Profit seeking tempts the small landowner to put pressure on the land. He or she wants to graze a cow or horse, build a rental property, or sell the trees to meet a payment on a car. Hard times amplify these pressures. Each human generation is still larger than the last. Sons and daughters slice family holdings into parcels that grow smaller over time, and a night flight over rural private acreage shows a growing sea of homefront lights.
Grandaddy made his living from the land with relative impunity, but he had lots of land and simpler tastes. Five acres in our time cannot feed a growing family and have oak trees, deer, and quail to boot. But the family living on acreage it owns has a better life than most.
Being near the land benefits both people and the land. However, we see a growing tendency for most people to live separate from the land, and this bodes ill for both. A major impact of this separateness arises from the economic motives of the absentee landlord.
Land of Bears and Honey: A Natural History of East Texas
Many owners live in cities, acquiring pieces of the country as inheritance or for investment. They find it easy in this circumstance to scalp the land for money—they send someone else to cut the trees or build the condominiums, the check comes in the mail, and nothing changes on the map. People, like the land, suffer when the two are disconnected. Fifty years ago, the variety that people need was met by trees and birds of different kinds and a hundred moods of weather. Now, dangerous city streets, posted land, and unfamiliarity with snakes and bugs keep us from places where natural diversity can still be found.
We entertain ourselves indoors—at a dozen shopping malls, by an endless retinue of "products" built to sell, and with television shows that titillate with constant change. As we harden our addiction to the constructed scenes that come at us with accelerating frequency, we lose interest in the slower-moving natural world. Our urge to know the different kinds of plants and animals, and even our ability to see that they are different, fades. Plants are green, animals are usually brown, and they are harder to spot in the woods than they are on the television screen. For these reasons, East Texas land increasingly represents to people only income.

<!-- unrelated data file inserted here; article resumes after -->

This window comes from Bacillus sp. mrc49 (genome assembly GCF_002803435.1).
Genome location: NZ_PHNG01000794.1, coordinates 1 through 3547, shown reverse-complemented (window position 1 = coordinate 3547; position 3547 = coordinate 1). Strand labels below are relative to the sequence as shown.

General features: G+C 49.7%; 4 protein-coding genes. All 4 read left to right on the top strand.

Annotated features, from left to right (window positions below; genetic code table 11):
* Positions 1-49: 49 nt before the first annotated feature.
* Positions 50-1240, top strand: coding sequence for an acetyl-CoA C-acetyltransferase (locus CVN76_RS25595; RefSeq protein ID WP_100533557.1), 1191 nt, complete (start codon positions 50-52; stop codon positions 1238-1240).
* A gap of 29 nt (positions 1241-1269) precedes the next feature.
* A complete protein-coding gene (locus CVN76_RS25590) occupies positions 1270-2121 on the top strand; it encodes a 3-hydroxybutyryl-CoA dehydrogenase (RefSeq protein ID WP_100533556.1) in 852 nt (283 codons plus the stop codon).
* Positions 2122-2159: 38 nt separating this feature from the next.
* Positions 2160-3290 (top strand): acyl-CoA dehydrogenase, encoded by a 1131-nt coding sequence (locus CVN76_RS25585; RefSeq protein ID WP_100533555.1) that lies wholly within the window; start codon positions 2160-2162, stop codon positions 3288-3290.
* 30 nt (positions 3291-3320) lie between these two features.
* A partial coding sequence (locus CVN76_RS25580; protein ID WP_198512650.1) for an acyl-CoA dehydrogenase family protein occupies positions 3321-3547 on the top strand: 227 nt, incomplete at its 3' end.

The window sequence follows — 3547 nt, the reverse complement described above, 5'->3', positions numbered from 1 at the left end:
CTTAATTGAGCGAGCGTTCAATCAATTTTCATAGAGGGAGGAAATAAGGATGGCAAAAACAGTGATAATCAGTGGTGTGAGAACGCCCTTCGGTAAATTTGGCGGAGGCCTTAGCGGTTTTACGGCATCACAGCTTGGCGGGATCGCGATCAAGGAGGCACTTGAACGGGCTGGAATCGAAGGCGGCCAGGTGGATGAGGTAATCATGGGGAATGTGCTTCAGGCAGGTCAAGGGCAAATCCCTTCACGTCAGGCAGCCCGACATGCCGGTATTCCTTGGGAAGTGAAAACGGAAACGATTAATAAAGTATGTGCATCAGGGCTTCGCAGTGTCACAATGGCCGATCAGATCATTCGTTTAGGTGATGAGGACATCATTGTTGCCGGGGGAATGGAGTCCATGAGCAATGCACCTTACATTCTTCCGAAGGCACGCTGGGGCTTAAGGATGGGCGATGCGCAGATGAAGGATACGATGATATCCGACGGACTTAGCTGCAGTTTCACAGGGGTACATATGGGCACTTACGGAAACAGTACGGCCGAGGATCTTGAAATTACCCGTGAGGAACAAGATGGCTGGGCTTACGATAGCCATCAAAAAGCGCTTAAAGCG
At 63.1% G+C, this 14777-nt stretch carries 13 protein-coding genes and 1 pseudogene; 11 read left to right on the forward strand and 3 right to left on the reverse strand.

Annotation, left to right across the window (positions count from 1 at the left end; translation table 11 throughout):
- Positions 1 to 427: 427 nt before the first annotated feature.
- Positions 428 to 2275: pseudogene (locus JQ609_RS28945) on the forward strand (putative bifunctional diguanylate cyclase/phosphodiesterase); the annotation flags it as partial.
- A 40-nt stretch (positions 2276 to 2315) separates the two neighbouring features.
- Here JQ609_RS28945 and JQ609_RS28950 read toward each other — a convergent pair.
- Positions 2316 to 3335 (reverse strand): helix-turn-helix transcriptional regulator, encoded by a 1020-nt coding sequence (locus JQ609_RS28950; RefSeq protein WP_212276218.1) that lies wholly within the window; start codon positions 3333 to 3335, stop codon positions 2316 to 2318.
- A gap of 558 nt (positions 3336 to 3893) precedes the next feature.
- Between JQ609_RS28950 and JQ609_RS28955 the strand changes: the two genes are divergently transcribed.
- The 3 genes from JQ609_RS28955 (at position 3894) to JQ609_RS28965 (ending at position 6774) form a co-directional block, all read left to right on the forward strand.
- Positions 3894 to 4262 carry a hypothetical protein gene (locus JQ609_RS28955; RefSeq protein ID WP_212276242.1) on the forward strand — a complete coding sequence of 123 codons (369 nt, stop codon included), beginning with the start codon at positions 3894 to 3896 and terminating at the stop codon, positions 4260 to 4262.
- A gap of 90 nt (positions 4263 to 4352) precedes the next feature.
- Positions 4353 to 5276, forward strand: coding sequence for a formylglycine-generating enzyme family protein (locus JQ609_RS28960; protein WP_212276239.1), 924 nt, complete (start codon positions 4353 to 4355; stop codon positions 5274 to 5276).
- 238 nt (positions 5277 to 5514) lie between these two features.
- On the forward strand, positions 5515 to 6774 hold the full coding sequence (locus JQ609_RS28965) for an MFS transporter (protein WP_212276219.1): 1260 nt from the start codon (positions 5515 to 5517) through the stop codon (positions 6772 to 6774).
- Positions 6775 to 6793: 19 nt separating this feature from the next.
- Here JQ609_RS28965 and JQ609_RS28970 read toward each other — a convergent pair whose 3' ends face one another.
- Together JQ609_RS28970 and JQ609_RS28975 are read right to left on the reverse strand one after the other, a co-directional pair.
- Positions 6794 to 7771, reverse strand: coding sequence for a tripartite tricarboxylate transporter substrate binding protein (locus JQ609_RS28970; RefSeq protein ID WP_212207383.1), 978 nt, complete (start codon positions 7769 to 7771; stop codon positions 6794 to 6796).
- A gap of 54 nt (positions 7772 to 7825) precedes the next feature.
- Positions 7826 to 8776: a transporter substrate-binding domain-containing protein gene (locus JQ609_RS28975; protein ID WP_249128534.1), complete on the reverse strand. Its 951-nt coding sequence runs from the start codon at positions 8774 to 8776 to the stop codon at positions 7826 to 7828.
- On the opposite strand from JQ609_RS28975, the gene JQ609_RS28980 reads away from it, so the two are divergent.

It yields pleasure to the extent that it provides commodities that build and fuel the world we have builtwood fiber, beef, and residential lots. Managers produce commodities more efficiently in large-scale operations that focus on a single product. The result is increasingly evident: ever larger tree farms, hay pastures, and housing developments.
Land Of Bears And Honey
Wood and beef are increasingly the products of choice for East Texas lands. Once the owner or the manager settles on a product, plants and animals that interfere with its production become weeds. East Texans come from a long line of farmers, and they know what to do with weeds. Nonetheless, despite the increasing tendency for land to be managed only for commodity production, we have been encouraged by the emergence of individuals who want to curb the impact of the marketplace.
Some hold jobs with land resource agencies, others work with industry, and some hold no professional affiliations. Many are young, but some are old. They hold in common a conviction that farming for material gain is not the only legitimate use of land.